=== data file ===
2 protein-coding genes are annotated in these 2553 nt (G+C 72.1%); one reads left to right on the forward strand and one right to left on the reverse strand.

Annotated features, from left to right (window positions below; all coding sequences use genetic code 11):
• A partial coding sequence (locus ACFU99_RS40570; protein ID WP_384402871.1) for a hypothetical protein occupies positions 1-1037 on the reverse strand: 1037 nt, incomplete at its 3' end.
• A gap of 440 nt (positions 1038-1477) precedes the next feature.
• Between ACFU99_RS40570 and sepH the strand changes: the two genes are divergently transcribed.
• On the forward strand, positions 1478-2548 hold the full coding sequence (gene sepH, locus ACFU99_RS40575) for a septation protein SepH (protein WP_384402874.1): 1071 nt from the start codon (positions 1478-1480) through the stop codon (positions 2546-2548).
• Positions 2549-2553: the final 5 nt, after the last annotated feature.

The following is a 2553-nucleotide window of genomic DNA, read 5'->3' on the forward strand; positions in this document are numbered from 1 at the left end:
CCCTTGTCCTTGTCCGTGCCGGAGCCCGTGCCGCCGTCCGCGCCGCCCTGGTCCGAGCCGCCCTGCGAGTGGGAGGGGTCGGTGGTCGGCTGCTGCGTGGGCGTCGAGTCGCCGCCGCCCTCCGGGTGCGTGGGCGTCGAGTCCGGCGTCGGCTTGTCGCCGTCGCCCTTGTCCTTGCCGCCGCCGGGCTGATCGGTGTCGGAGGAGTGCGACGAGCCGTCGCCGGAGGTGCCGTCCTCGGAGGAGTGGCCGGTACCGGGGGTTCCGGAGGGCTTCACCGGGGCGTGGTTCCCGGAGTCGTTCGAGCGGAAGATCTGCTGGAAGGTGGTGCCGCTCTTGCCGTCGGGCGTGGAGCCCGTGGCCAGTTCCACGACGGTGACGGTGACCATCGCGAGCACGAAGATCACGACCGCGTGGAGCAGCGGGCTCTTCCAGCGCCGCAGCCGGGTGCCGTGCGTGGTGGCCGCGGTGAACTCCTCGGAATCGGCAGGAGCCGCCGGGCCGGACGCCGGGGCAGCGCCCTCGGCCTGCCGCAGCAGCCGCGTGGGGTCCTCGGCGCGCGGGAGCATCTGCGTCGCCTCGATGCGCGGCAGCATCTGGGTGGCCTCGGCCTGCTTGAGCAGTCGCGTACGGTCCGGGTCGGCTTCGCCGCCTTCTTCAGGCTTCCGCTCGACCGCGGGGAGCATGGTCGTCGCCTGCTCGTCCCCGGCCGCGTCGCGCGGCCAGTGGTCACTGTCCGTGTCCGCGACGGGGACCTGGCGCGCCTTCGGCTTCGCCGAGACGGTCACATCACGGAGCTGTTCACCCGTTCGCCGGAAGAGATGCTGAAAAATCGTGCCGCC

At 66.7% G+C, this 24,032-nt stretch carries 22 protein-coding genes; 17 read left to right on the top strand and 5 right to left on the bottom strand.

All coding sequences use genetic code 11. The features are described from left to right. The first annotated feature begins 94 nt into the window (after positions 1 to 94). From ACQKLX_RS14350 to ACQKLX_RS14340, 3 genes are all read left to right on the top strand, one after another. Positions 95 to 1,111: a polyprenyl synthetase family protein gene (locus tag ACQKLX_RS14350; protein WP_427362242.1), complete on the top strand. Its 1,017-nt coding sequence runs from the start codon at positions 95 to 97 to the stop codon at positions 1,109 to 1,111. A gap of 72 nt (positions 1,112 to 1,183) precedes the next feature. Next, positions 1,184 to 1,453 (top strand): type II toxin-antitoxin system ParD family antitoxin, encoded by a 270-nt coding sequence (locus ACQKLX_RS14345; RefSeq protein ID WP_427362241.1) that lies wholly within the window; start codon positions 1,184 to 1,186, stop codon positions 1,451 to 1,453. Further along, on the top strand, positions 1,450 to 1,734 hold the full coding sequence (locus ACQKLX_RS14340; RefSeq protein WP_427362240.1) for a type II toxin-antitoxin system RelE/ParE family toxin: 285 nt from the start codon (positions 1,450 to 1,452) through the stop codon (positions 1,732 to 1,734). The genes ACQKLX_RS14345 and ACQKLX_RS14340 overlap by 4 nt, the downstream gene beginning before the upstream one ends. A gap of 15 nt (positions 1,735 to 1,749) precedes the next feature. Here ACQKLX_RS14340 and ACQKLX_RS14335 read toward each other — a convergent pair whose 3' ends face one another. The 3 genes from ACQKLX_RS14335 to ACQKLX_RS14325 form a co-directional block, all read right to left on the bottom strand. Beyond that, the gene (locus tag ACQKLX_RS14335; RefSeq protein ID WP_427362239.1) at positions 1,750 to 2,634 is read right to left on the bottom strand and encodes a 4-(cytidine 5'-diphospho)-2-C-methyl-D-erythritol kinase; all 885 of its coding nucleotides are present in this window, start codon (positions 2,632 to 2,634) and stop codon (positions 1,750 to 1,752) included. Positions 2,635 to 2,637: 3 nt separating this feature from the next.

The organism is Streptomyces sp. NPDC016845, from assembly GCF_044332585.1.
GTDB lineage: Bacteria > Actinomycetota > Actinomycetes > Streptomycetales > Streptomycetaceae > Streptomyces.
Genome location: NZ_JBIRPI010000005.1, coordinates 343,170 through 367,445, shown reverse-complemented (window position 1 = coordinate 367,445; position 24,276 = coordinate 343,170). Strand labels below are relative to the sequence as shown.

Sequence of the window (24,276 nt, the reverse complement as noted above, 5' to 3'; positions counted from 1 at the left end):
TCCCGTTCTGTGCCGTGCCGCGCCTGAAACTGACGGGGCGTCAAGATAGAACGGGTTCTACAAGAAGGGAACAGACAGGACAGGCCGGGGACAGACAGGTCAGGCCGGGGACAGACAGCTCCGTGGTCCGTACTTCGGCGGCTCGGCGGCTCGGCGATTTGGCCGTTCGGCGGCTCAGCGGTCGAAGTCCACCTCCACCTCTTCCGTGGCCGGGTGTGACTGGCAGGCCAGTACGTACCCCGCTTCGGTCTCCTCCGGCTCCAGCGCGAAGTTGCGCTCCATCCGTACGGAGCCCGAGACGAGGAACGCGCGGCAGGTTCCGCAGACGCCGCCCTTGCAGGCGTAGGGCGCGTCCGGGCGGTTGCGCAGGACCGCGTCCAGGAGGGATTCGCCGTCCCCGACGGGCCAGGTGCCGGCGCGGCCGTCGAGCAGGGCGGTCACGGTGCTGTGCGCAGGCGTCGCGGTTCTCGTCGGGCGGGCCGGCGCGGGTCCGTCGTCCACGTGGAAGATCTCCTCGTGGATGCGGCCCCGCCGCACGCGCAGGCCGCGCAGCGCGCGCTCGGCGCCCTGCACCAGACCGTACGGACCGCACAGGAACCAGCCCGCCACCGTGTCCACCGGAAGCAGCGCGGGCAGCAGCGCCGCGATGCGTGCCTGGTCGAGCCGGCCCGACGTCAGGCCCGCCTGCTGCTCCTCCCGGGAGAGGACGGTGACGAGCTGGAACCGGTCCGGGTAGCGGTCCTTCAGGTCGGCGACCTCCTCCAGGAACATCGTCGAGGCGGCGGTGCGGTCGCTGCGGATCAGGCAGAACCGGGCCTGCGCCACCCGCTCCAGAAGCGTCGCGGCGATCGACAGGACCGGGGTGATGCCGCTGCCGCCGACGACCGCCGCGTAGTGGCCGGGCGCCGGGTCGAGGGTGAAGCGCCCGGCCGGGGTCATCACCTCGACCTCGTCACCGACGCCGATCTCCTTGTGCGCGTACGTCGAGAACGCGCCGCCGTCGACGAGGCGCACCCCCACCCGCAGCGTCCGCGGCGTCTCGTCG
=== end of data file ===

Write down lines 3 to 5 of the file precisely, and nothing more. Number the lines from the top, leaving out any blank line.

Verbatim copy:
• A partial coding sequence (locus ACFU99_RS40570; protein ID WP_384402871.1) for a hypothetical protein occupies positions 1-1037 on the reverse strand: 1037 nt, incomplete at its 3' end.
• A gap of 440 nt (positions 1038-1477) precedes the next feature.
• Between ACFU99_RS40570 and sepH the strand changes: the two genes are divergently transcribed.